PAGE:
Soldiers throughout the country have started supporting the Scottish Ambulance Service amid growing NHS pressures.
More than 200 army personnel have been deployed to assist the service by driving ambulances and operating mobile coronavirus testing units.
The Scottish Government requested military assistance to help deal with deteriorating response times after reports of patients dying and waiting in agony for hours before paramedics arrived.
After a grandad died having waited 40 hours for paramedics, a doctor told STV News the Scottish Ambulance Service is at “crisis point”.
Over 100 are soldiers are driving ambulances this weekend with a further 111 operating the testing units that the military also previously helped run the units during the height of the pandemic last year.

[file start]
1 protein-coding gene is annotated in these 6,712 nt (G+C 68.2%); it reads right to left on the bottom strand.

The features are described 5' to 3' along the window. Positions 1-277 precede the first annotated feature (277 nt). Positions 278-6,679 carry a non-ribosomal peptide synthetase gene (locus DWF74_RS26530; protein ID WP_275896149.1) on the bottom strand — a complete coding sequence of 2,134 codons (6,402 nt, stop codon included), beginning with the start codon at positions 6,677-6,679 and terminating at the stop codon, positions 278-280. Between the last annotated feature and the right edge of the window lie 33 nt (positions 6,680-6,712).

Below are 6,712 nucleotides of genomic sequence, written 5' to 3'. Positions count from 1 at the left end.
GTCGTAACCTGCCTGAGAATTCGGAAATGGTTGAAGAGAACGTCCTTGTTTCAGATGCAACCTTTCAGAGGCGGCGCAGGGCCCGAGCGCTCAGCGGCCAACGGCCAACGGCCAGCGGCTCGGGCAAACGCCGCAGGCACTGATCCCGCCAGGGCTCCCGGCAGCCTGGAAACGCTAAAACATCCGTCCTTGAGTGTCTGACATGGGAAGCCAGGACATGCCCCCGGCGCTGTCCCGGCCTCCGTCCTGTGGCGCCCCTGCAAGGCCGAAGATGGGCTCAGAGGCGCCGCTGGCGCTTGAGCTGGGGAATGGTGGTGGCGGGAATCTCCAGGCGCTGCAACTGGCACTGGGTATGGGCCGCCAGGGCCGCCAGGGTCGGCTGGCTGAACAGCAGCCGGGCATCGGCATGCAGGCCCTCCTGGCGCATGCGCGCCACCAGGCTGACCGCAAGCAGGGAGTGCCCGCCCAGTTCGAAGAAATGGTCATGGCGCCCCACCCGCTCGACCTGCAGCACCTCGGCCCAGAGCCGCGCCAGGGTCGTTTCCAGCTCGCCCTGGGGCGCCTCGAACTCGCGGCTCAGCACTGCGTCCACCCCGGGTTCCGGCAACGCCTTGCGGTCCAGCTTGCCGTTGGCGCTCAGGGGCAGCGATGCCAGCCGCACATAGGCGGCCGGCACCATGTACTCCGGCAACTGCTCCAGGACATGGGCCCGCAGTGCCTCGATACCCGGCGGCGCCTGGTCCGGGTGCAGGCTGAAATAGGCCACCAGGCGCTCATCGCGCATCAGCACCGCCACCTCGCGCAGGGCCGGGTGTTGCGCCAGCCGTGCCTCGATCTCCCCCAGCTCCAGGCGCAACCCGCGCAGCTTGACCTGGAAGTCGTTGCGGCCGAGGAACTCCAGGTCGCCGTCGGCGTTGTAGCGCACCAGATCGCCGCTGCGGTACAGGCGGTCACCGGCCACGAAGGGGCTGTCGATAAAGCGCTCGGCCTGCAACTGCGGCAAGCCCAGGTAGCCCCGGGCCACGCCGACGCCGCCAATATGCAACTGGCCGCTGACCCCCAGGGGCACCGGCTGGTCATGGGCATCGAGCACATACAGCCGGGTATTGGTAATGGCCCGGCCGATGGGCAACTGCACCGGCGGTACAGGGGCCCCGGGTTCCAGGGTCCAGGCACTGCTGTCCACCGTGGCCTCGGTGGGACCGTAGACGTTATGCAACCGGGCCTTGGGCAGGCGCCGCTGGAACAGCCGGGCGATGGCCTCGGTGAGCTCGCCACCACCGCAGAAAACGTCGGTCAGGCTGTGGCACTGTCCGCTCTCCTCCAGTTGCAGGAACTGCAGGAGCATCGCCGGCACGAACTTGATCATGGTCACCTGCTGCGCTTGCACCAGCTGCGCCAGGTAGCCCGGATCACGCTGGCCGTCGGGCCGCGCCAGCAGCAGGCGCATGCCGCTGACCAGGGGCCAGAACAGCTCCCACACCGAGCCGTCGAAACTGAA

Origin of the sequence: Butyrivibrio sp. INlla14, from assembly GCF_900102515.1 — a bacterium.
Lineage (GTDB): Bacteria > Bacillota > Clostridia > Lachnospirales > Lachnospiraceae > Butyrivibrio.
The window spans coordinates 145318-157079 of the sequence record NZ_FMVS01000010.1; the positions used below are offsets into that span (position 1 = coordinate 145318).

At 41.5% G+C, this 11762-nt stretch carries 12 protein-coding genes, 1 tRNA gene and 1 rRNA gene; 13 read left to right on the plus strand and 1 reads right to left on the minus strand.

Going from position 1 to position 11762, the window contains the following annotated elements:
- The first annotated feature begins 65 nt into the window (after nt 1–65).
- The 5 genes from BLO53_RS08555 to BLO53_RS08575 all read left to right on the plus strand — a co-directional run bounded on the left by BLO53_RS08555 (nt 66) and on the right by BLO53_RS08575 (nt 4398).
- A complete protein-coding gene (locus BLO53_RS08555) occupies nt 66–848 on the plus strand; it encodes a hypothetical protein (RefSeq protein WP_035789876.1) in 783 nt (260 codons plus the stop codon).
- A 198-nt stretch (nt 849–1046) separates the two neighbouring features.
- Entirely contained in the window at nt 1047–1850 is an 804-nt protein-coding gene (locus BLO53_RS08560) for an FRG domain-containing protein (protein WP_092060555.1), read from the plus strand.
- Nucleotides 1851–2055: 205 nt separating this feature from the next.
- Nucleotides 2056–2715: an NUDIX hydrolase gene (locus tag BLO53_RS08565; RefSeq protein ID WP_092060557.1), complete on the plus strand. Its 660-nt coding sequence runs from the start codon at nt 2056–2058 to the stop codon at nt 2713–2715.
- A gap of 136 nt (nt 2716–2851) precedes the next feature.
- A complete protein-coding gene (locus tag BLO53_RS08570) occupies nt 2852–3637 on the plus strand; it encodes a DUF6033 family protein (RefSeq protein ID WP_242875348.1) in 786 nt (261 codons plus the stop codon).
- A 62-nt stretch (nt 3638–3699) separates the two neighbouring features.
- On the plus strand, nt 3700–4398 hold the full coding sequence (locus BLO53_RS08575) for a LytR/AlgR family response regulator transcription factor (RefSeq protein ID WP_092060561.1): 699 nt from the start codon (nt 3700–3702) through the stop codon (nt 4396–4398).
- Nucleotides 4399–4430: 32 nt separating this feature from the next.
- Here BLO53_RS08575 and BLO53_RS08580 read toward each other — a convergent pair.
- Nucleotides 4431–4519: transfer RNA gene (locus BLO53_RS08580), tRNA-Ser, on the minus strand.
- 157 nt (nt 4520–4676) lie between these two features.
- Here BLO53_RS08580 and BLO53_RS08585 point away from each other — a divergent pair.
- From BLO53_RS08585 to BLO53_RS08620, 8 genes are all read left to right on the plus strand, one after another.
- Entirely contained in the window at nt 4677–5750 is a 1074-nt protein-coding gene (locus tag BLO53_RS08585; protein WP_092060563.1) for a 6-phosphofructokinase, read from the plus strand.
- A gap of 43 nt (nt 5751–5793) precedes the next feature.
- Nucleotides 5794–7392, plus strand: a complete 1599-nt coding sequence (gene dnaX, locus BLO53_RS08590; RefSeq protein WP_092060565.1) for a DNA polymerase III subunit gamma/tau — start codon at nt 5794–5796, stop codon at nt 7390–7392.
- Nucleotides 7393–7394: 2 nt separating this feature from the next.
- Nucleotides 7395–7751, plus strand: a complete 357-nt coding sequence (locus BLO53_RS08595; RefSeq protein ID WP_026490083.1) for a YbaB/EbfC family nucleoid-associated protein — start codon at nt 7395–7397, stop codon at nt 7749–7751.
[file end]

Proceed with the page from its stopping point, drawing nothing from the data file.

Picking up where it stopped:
The Ministry of Defence said its staff, including members of the The Royal Highland Fusiliers, were expected to be deployed for a couple of months.
Health secretary Humza Yousaf said on Friday that he will “leave no stone unturned” as part of efforts to improve both the ambulance response times and increase capacity in Scotland’s hospitals.
After meeting some of the soldiers being trained at the Scottish Fire and Rescue Service base in Hamilton, Yousaf said: “I’m delighted to be here to thank the military personnel who really answered our call, with their support and their help.”